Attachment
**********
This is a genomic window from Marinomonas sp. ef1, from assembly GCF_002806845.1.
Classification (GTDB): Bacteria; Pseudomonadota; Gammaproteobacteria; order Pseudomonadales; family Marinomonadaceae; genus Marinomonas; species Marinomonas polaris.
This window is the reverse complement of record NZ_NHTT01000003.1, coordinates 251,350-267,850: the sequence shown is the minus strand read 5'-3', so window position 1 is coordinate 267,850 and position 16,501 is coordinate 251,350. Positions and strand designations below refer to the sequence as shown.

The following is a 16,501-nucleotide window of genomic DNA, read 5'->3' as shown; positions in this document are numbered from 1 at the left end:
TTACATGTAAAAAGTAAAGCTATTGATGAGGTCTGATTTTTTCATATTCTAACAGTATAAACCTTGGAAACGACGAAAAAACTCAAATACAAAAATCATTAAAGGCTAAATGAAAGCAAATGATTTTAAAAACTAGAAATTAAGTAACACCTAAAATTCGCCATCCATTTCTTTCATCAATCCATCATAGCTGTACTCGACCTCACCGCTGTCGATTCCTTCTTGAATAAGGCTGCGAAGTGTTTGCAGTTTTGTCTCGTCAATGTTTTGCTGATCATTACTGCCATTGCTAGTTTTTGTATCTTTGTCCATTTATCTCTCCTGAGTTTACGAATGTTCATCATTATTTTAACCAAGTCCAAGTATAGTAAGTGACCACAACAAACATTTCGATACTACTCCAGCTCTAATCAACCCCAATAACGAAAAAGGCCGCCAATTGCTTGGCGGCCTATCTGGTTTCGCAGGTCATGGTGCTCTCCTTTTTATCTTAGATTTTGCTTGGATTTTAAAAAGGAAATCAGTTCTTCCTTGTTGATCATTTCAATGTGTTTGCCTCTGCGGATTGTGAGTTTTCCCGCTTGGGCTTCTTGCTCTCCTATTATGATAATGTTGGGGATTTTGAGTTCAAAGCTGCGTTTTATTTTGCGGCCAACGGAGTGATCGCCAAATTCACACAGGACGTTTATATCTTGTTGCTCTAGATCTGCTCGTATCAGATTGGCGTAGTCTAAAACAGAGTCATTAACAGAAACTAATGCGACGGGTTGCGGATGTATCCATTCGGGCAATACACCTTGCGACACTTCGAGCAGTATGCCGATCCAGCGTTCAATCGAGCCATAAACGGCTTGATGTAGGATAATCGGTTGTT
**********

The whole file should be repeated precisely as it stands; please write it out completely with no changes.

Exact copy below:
This is a genomic window from Marinomonas sp. ef1, from assembly GCF_002806845.1.
Classification (GTDB): Bacteria; Pseudomonadota; Gammaproteobacteria; order Pseudomonadales; family Marinomonadaceae; genus Marinomonas; species Marinomonas polaris.
This window is the reverse complement of record NZ_NHTT01000003.1, coordinates 251,350-267,850: the sequence shown is the minus strand read 5'-3', so window position 1 is coordinate 267,850 and position 16,501 is coordinate 251,350. Positions and strand designations below refer to the sequence as shown.

The following is a 16,501-nucleotide window of genomic DNA, read 5'->3' as shown; positions in this document are numbered from 1 at the left end:
TTACATGTAAAAAGTAAAGCTATTGATGAGGTCTGATTTTTTCATATTCTAACAGTATAAACCTTGGAAACGACGAAAAAACTCAAATACAAAAATCATTAAAGGCTAAATGAAAGCAAATGATTTTAAAAACTAGAAATTAAGTAACACCTAAAATTCGCCATCCATTTCTTTCATCAATCCATCATAGCTGTACTCGACCTCACCGCTGTCGATTCCTTCTTGAATAAGGCTGCGAAGTGTTTGCAGTTTTGTCTCGTCAATGTTTTGCTGATCATTACTGCCATTGCTAGTTTTTGTATCTTTGTCCATTTATCTCTCCTGAGTTTACGAATGTTCATCATTATTTTAACCAAGTCCAAGTATAGTAAGTGACCACAACAAACATTTCGATACTACTCCAGCTCTAATCAACCCCAATAACGAAAAAGGCCGCCAATTGCTTGGCGGCCTATCTGGTTTCGCAGGTCATGGTGCTCTCCTTTTTATCTTAGATTTTGCTTGGATTTTAAAAAGGAAATCAGTTCTTCCTTGTTGATCATTTCAATGTGTTTGCCTCTGCGGATTGTGAGTTTTCCCGCTTGGGCTTCTTGCTCTCCTATTATGATAATGTTGGGGATTTTGAGTTCAAAGCTGCGTTTTATTTTGCGGCCAACGGAGTGATCGCCAAATTCACACAGGACGTTTATATCTTGTTGCTCTAGATCTGCTCGTATCAGATTGGCGTAGTCTAAAACAGAGTCATTAACAGAAACTAATGCGACGGGTTGCGGATGTATCCATTCGGGCAATACACCTTGCGACACTTCGAGCAGTATGCCGATCCAGCGTTCAATCGAGCCATAAACGGCTTGATGTAGGATAATCGGTTGTT